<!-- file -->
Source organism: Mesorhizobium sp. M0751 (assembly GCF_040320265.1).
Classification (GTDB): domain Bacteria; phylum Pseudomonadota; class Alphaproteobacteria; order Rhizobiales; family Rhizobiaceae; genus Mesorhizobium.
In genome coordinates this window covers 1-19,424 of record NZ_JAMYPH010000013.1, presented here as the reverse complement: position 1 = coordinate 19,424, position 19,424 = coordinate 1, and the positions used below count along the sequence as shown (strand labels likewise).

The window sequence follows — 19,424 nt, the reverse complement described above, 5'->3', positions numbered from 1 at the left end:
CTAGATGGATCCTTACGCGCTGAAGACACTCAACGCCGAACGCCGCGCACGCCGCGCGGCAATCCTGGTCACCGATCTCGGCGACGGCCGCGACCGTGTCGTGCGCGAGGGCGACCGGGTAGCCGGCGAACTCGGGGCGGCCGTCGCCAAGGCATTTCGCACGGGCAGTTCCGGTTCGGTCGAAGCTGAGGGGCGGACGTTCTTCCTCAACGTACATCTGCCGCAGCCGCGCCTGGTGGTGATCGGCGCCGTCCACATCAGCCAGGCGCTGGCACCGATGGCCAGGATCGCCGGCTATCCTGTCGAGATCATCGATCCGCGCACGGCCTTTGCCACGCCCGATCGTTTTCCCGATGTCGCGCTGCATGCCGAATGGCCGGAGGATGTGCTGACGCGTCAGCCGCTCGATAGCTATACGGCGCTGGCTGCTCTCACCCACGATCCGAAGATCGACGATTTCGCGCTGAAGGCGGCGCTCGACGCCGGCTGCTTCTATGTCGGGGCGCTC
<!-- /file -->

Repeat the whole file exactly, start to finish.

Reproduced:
Source organism: Mesorhizobium sp. M0751 (assembly GCF_040320265.1).
Classification (GTDB): domain Bacteria; phylum Pseudomonadota; class Alphaproteobacteria; order Rhizobiales; family Rhizobiaceae; genus Mesorhizobium.
In genome coordinates this window covers 1-19,424 of record NZ_JAMYPH010000013.1, presented here as the reverse complement: position 1 = coordinate 19,424, position 19,424 = coordinate 1, and the positions used below count along the sequence as shown (strand labels likewise).

The window sequence follows — 19,424 nt, the reverse complement described above, 5'->3', positions numbered from 1 at the left end:
CTAGATGGATCCTTACGCGCTGAAGACACTCAACGCCGAACGCCGCGCACGCCGCGCGGCAATCCTGGTCACCGATCTCGGCGACGGCCGCGACCGTGTCGTGCGCGAGGGCGACCGGGTAGCCGGCGAACTCGGGGCGGCCGTCGCCAAGGCATTTCGCACGGGCAGTTCCGGTTCGGTCGAAGCTGAGGGGCGGACGTTCTTCCTCAACGTACATCTGCCGCAGCCGCGCCTGGTGGTGATCGGCGCCGTCCACATCAGCCAGGCGCTGGCACCGATGGCCAGGATCGCCGGCTATCCTGTCGAGATCATCGATCCGCGCACGGCCTTTGCCACGCCCGATCGTTTTCCCGATGTCGCGCTGCATGCCGAATGGCCGGAGGATGTGCTGACGCGTCAGCCGCTCGATAGCTATACGGCGCTGGCTGCTCTCACCCACGATCCGAAGATCGACGATTTCGCGCTGAAGGCGGCGCTCGACGCCGGCTGCTTCTATGTCGGGGCGCTC